New York’s attorney general is positioning himself to be top independent watchdog of the Trump administration.
State Attorney General Eric Schneiderman has hired on Howard McMaster, a top-flight public corruption prosecutor, to focus specifically on President Donald Trump, the Wall Street Journal reports.
McMaster was until recently the public corruption ace in fired U.S. Attorney Preet Bharara’s office, where he helped put powerful Democratic state House Speaker Sheldon Silver behind bars on felony corruption charges.
Scheiderman spokesman Eric Soufer confirmed the hire and said McMaster would work on civil and criminal investigations, including potential litigation against the Trump administration.
State Attorney General Eric Schneiderman (pictured) has hired on Howard McMaster, a top-flight public corruption prosecutor, to focus specifically on President Donald Trump
With Trump in control of the executive branch, including the federal Department of Justice, and Republican majorities in the House and Senate, a network of Democrat state attorneys general has emerged as a significant legal watchdog to his administration.
State attorneys general were behind the lawsuits that obtained court orders blocking Trump’s controversial ‘Muslim’ ban. New York’s Schneiderman was among them, joining Washington state’s AG in a multi-state lawsuit against the second immigration ban.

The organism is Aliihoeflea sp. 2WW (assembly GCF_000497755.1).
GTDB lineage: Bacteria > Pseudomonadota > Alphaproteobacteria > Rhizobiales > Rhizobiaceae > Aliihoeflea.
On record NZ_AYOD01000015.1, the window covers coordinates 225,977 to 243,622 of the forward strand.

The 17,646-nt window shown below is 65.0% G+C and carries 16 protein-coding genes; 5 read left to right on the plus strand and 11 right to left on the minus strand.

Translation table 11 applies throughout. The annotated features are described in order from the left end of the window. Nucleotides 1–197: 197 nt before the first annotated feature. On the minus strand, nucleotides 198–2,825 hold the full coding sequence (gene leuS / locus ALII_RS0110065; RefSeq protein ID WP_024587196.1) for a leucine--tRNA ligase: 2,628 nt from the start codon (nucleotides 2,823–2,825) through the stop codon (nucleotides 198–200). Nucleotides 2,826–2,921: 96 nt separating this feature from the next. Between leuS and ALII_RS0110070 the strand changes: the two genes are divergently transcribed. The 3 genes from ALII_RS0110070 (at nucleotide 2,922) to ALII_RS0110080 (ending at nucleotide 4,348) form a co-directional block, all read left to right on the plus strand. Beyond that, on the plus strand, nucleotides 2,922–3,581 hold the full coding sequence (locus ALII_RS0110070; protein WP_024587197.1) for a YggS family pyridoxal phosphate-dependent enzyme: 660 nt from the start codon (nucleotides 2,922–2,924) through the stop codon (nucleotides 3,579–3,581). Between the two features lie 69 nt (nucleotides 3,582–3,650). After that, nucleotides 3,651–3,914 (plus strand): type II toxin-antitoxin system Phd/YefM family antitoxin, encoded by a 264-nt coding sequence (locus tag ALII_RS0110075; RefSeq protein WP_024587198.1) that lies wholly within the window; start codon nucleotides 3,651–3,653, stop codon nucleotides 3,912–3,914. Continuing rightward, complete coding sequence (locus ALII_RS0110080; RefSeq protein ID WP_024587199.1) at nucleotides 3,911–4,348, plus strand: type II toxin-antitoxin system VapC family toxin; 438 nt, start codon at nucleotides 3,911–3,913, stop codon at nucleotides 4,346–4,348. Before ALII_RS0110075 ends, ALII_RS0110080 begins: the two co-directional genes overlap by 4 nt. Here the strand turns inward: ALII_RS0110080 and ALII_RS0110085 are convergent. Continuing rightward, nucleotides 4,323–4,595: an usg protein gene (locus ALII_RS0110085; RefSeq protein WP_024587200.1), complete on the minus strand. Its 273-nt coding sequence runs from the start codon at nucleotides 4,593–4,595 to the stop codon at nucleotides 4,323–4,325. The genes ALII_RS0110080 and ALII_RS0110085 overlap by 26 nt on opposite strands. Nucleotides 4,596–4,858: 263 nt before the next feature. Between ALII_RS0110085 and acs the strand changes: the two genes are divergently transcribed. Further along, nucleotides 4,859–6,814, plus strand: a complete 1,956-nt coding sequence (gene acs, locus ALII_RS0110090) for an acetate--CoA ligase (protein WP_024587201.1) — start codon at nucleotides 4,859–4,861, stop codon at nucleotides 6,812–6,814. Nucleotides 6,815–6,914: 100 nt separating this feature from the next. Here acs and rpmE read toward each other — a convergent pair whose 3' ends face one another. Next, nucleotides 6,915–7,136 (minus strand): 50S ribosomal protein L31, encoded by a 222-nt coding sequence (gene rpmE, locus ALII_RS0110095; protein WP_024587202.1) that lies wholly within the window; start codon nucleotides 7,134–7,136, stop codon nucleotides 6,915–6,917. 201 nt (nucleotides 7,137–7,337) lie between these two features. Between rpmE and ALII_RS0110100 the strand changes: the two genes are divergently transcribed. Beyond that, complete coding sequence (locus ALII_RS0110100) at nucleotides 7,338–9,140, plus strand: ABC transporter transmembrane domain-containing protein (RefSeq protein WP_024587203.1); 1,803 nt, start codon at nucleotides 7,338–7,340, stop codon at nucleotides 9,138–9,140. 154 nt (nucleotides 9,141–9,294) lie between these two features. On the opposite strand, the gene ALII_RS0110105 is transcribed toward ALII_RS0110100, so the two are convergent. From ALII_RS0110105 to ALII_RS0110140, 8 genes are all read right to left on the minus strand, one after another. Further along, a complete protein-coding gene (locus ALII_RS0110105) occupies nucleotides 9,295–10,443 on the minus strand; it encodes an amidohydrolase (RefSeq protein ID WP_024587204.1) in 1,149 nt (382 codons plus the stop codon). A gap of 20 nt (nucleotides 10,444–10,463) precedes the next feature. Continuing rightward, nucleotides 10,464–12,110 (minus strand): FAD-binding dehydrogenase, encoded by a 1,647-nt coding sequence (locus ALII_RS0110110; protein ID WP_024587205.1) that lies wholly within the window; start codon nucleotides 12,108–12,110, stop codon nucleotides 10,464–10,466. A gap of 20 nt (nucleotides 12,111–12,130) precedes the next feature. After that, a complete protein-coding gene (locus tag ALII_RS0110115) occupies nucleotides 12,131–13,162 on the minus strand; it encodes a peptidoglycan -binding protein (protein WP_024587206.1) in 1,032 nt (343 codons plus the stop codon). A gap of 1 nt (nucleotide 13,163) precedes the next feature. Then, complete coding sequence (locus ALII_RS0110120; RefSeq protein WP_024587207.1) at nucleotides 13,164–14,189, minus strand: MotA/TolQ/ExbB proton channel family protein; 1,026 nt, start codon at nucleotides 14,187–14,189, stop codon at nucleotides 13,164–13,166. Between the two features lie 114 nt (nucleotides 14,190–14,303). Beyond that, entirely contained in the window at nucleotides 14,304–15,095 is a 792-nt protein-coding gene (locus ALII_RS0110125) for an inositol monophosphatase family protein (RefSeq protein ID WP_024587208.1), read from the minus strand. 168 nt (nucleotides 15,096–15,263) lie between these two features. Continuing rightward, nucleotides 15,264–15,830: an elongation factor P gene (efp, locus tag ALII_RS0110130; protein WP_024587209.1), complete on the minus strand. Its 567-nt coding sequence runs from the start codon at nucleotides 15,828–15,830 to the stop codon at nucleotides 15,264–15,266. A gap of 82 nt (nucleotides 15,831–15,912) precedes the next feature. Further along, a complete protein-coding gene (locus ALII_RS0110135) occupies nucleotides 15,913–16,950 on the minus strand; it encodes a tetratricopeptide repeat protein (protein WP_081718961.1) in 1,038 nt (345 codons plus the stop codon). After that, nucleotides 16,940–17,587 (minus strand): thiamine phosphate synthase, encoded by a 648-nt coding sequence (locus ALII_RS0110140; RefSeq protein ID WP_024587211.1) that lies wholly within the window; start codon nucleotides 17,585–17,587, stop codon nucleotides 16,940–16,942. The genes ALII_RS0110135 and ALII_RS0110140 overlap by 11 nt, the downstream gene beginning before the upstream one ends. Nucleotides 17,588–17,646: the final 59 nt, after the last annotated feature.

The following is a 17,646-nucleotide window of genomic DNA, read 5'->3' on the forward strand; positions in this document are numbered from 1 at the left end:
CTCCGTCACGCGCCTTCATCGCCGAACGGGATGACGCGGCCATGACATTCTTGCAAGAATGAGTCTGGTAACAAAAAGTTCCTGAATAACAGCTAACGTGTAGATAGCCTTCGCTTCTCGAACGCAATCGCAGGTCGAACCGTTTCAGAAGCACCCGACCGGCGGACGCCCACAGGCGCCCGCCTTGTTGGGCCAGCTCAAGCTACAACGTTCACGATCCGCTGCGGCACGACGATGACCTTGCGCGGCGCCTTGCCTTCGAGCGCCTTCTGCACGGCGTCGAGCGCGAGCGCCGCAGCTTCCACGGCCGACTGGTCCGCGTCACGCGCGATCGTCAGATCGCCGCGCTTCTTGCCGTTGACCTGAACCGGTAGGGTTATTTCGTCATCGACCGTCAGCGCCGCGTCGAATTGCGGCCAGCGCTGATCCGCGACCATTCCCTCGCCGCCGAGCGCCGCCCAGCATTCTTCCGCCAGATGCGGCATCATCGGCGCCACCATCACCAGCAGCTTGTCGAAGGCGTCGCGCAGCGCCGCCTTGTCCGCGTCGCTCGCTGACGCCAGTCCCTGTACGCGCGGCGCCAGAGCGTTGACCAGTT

Schneiderman was also one of the prosecutors who took Trump to task over Trump University, in a civil suit filed in 2013. Trump settled that suit and others for a combined $25million shortly after his election in November.
He was also quick to pounce when the Washington Post in September revealed that the Donald J. Trump Foundation was not registered to solicit donations in New York, and promptly sent the foundation a ‘Notice of Violation’ letter. That investigation is ongoing, and Trump has said he plans to dissolve the foundation.
But the jewel Schneiderman is eyeing for his prosecutorial crown is said to be a case against Trump for violating the U.S. Constitution’s Emoluments Clause, which prohibits officeholders from accepting payments from foreign governments.
That’s supposedly where McMaster, with his expertise in public corruption, could come into play.
Schneiderman revealed last month at a state attorneys general conference that his office was planning to investigate possible conflicts of interest in the Trump administration, including potential emoluments violations, the Huffington Post reported.
‘Certainly, my office is looking at anything that’s passed on to us and doing our own research,’ Schneiderman said at the time.
‘We’ve had meetings with people discussing these matters already.’ But he said it was ‘premature to say one way or another how this is going to proceed.’